When Worlds Collide

No, not the 1951 science fiction classic (and you’re dating yourself if you even remember that movie), I’m thinking of the line from the opening song to the Rocky Horror Picture Show (“Science Fiction/Double Feature”). As in “But when worlds collide, said George Pal to his bride, I’m gonna give you some terrible thrills.”

Actually, there is nothing so dramatic to report here. The title just occurred to me as I considered what it is like to live in another culture during a holiday season.

One sample menu. Price in pesos equals ~$10 USD

It really hit home a week ago Wednesday, when Judy and I were hiking. As we were nearing our casa, I said, “that was a great hike. I think tomorrow will be pretty quiet; do we have anything planned?” Judy said “Just Thanksgiving.” Yes, I had completely forgotten the most American of all holidays. Oh, we had plans, including a traditional dinner with friends at a local restaurant. Because of the large expat population, many local restaurants serve up a traditional Thanksgiving feast. I even had a little warning, as Canadian Thanksgiving falls on the second Monday of October, and was dutifully celebrated by Canadian expats and local restaurants lakeside.

Thanksgiving week here coincided with the start of the Mexican fiesta season.  The third Monday in November (November 20th this year) commemorates the 1910 Revolution (Día de la Revolución) which overthrew the dictator Porfirio Díaz. The weekend leading up Día de la Revolución has been adopted by Mexican commercial interests as Buen Fin (Good End, as in “buen fin de semana” or “good weekend”, which is the Mexican equivalent of Black Friday). Interesting to note that the stores did not try to purloin a religious holy day, but instead chose a secular holiday.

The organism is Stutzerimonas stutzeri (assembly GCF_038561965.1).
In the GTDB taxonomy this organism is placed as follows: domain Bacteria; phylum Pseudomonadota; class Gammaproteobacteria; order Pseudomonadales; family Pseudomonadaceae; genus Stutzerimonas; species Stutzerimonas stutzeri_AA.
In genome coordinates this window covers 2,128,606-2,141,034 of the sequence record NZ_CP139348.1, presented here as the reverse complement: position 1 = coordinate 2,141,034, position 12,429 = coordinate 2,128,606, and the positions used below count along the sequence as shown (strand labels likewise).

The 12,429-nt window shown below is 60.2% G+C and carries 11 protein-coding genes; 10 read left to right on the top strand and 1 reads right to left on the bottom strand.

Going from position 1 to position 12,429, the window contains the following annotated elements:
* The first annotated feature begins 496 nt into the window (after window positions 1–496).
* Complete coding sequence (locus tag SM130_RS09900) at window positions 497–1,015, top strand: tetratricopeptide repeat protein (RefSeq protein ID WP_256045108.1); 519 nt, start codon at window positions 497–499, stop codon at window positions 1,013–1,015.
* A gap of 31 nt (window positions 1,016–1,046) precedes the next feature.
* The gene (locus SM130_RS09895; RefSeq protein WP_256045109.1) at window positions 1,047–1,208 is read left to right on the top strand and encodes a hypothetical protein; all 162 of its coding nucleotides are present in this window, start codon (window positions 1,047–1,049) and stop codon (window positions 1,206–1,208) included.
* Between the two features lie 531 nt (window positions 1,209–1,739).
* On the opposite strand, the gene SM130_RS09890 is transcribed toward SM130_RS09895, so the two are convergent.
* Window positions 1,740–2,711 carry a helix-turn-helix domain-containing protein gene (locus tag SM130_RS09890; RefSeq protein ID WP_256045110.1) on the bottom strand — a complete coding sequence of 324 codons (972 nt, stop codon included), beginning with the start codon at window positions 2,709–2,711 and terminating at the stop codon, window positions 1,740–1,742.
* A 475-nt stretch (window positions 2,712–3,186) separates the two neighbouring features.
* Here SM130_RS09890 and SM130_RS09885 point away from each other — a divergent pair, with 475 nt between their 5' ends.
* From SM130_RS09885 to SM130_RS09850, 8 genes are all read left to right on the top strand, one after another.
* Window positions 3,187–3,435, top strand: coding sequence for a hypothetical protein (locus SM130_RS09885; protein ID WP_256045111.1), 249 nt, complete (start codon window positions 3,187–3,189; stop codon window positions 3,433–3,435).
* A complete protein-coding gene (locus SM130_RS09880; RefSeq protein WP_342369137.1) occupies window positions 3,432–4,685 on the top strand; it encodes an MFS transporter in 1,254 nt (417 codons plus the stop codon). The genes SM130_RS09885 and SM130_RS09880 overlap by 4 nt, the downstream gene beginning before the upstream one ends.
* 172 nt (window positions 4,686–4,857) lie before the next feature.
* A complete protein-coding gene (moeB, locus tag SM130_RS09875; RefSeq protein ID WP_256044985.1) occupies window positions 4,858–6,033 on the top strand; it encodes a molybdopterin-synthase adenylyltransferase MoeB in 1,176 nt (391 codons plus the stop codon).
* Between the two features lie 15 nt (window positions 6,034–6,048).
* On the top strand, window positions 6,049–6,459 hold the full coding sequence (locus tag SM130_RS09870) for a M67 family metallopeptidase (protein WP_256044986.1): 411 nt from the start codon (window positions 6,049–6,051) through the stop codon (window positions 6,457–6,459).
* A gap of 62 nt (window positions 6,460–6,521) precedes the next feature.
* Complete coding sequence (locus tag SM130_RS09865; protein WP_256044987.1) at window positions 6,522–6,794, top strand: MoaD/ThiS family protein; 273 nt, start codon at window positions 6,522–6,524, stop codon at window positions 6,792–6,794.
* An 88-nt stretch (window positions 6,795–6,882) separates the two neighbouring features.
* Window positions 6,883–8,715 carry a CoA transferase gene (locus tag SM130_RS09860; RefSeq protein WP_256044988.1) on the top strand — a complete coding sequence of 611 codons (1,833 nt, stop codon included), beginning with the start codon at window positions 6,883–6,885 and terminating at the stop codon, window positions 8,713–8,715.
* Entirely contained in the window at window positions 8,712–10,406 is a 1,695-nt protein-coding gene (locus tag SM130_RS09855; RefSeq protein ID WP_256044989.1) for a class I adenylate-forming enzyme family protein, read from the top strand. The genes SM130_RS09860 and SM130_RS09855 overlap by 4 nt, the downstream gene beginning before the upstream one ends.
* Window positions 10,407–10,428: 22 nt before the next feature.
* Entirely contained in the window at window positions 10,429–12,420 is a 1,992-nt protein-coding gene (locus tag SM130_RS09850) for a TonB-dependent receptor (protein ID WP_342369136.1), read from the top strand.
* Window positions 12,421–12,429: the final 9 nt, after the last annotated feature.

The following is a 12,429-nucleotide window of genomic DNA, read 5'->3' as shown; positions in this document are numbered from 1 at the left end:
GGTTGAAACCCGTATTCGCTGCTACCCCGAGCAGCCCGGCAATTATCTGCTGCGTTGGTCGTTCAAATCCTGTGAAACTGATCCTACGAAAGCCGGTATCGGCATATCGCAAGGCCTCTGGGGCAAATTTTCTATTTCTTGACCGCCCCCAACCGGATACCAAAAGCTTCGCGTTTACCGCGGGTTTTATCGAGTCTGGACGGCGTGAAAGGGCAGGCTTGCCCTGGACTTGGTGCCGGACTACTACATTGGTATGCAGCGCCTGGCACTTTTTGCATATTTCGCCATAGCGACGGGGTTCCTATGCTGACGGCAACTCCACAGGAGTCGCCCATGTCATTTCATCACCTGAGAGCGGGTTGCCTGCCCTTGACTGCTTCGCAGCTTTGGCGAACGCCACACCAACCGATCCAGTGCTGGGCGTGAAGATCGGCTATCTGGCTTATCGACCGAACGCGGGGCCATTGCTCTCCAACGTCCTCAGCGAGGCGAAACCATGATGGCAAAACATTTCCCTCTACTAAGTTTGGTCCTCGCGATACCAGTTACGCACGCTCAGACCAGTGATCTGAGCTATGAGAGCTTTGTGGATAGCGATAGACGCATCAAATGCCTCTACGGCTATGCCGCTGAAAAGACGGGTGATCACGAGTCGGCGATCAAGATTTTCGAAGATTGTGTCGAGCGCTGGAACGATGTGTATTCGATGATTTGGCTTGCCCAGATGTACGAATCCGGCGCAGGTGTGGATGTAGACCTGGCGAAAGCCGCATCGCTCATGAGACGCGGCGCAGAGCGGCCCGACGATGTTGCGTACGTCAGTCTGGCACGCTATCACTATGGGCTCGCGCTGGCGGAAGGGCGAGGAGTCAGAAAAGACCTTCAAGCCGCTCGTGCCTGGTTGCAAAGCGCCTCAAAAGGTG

The very next day was the start of the patronal feast for San Andrés (St. Andrew).  Each town has a patron saint, and celebrates a novena (nine day fiesta) in their honor. This includes bands playing at dawn, fireworks until midnight, parades sponsored by different groups, singing, dancing, rides and beer/food stalls and items for sale on the closed streets around the plaza…each night! San Andrés feast is November 30th, but for some reason (Mexicans don’t require much reason for this) the fiesta is extended this year all the way to December 3rd.

That date is muy importante, as the next day begins the novena (yes, another nine days of national fiesta) for Our Lady of Guadalupe, whose feast is December 12th. Mexicans of all ages hold Mary in special regard and this is a very special time for them. But you can see where this is going, because on December 16th, the novena before Christmas begins with posadas (nightly street processions recalling the Holy Family’s search for an inn in  Bethlehem, but these processions end with house parties). New Year’s eve is much the same as NOB, but is followed by Día de Reyes (Three Kings Day) on January 6th, which is the traditional day for giving children gifts in Mexico.

Basically, from November 20th until January 6th, not much gets done lakeside (or in Mexico, for that matter), and there is always some reason to celebrate.

And for those still wondering why I began this post with a clip from Rocky Horror: well, last Thanksgiving, I posted (on FaceBook) a link to the classic song “Alice’s Restaurant.” I thought I would show a little range with my musical selection this year…after all, “its just a jump to the left!”

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